Tornado-Babel adds i18n and l10n support to tornado with the help of babel and speaklater. It has builtin support for date formatting as well as a very simple and friendly interface to gettext translations.
Torando comes bundled with pretty basic locale support basic and does not offer support for merging translation catalogs and several other features most multi language applications require. The module also adds more date and number formatting helpers.
Tornado-Babel also includes a plugin for Babel to extract translatable strings from tornado templates.
Install the extension with one of the following commands:
$ easy_install Tornado-Babel
or alternatively if you have pip installed:
$ pip install Tornado-Babel
To format dates you can use the format_datetime(). Here are some examples:
>>> from datetime import datetime >>> from tornadobabel.locale import Locale >>> locale = Locale.parse('pt_BR') >>> locale <Locale "pt_BR"> >>> dt = datetime(2007, 04, 01, 15, 30) >>> locale.format_datetime(dt) u'01/04/2007 15:30:00'
With a different locale:
>>> locale = Locale.parse('en_US') >>> locale <Locale "en_US"> >>> dt = datetime(2007, 04, 01, 15, 30) >>> locale.format_datetime(dt) u'Apr 1, 2007 3:30:00 PM'
For more format examples head over to the babel documentation.
First you need to mark all the strings you want to translate in your application. To use translation in your request handlers, you can use the mixin TornadoBabelMixin:
from tornadobabel import locale class ProfileHandler(TornadoBabelMixin, ReuqestHandler): def get_user_locale(self): if self.current_user: return locale.get(self.current_user.locale) # Fallback to browser based locale detection return self.get_browser_locale()
The mixin adds a shortcut to translate() as a property _(), which could be used like:
class HomePageHandler(TornadoBabelMixin, ReuqestHandler): def get(self): _ = self._ return self.write(_("Hello"))
After that, it’s time to create a .pot file. A .pot file contains all the strings and is the template for a .po file which contains the translated strings. Babel can do all that for you.
First of all you have to get into the folder where you have your application and create a mapping file. For typical applications, this is what you want in there:
[python: **.py] [tornado: **/templates/**.html]
Save it as babel.cfg or something similar next to your application. Then it’s time to run the pybabel command that comes with Babel to extract your strings:
$ pybabel extract -F babel.cfg -o messages.pot .
If you are using the lazy_gettext() function you should tell pybabel that it should also look for such function calls:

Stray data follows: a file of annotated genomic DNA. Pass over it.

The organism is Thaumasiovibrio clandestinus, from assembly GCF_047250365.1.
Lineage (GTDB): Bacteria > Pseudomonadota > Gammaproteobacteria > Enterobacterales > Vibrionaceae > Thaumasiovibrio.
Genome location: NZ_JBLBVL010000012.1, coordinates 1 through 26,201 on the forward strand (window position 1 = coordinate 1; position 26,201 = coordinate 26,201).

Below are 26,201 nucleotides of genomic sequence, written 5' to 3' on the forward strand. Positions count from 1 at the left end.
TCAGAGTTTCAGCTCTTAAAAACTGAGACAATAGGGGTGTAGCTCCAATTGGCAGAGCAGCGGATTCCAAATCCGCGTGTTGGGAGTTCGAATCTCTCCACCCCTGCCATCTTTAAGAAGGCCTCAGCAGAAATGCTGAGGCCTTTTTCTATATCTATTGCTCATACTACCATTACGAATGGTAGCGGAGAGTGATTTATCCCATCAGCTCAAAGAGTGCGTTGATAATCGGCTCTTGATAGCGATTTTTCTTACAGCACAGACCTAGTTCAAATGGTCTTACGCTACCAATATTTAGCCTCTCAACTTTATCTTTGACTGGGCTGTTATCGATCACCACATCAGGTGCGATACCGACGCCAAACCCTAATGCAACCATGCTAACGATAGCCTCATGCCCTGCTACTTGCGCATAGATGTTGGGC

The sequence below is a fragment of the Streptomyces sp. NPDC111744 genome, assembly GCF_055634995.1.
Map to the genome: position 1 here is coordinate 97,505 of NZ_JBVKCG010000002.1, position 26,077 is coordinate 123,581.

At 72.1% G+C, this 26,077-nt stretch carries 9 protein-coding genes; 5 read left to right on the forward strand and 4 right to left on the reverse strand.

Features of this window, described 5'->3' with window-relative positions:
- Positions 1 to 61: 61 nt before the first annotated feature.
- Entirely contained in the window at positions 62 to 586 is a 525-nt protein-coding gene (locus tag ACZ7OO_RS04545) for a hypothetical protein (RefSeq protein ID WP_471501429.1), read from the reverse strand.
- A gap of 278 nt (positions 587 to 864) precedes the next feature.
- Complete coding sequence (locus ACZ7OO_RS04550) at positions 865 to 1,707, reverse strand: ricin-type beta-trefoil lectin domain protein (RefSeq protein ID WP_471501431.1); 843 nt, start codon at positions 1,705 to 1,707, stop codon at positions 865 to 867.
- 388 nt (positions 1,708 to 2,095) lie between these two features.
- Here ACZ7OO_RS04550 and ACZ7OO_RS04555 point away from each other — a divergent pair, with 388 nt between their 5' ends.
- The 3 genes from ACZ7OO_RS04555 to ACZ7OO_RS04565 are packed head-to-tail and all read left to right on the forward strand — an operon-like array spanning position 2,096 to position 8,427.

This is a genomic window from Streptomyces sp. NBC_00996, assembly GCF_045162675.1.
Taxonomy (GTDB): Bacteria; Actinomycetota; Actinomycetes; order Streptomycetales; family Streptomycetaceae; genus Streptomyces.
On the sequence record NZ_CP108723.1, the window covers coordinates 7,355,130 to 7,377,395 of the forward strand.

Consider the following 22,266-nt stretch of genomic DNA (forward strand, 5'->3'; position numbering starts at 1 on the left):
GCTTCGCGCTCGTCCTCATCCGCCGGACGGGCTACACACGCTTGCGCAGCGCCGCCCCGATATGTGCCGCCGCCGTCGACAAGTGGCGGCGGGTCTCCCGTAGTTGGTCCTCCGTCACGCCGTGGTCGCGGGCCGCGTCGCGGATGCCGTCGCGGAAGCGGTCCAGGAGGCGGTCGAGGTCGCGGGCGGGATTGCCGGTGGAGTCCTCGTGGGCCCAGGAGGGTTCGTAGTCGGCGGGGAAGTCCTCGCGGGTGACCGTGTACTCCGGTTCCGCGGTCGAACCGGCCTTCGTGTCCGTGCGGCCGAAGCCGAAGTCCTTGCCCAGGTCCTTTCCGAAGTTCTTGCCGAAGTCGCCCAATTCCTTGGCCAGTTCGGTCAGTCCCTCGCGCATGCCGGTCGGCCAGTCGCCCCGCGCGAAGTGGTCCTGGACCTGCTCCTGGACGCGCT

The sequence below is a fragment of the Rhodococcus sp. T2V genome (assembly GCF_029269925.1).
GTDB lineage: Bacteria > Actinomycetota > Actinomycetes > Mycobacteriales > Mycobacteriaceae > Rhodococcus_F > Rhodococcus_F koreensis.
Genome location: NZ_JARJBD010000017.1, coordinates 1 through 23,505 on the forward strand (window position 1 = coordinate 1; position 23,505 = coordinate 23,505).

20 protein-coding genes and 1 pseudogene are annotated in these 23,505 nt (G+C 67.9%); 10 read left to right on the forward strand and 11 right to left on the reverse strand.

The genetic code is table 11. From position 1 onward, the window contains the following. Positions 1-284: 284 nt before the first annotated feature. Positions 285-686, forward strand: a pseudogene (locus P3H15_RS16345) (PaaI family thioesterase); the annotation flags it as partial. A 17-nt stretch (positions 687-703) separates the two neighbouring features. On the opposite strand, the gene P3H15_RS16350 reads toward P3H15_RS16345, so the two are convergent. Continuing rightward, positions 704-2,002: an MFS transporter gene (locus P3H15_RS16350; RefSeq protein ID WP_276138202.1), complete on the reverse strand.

$ pybabel extract -F babel.cfg -k lazy_gettext -o messages.pot .
This will use the mapping from the babel.cfg file and store the generated template in messages.pot. Now we can create the first translation. For example to translate to German use this command:
$ pybabel init -i messages.pot -d translations -l de
-d translations tells pybabel to store the translations in this folder. This is where Flask-Babel will look for translations. Put it next to your template folder.
Now edit the translations/de/LC_MESSAGES/messages.po file as needed. Check out some gettext tutorials if you feel lost.
To compile the translations for use, pybabel helps again:
$ pybabel compile -d translations
What if the strings change? Create a new messages.pot like above and then let pybabel merge the changes:
$ pybabel update -i messages.pot -d translations
Afterwards some strings might be marked as fuzzy (where it tried to figure out if a translation matched a changed key). If you have fuzzy entries, make sure to check them by hand and remove the fuzzy flag before compiling.
Now that you have a translatable application and translations, you can load the translations of your application using load_gettext_translations(). The function takes two arguments: directory which is the root path of the folder where translations are stored and domain (which is used to match against translation file names). In the above example, the directory would be the absolute path of translations and the domain would be messages.
Babel also provides a powerful feature of merging translations from multiple such directories and domains. This could be used when you use third party modules which may have bundled translations along with it and you want to use them with your application. An example of such a module is `pycountry`_:
>>> import pycountry >>> from tornadobabel.locale import load_gettext_translations >>> load_gettext_translations(pycountry.LOCALES_DIR, 'iso3166')
Now load your application translations:
>>> load_gettext_translations('locales', 'messages')
Tornado-Babel will automatically merge both your translations:
>>> pt_BR = locale.get("pt_BR") >>> pt_BR.translate("United States") u'Estados Unidos'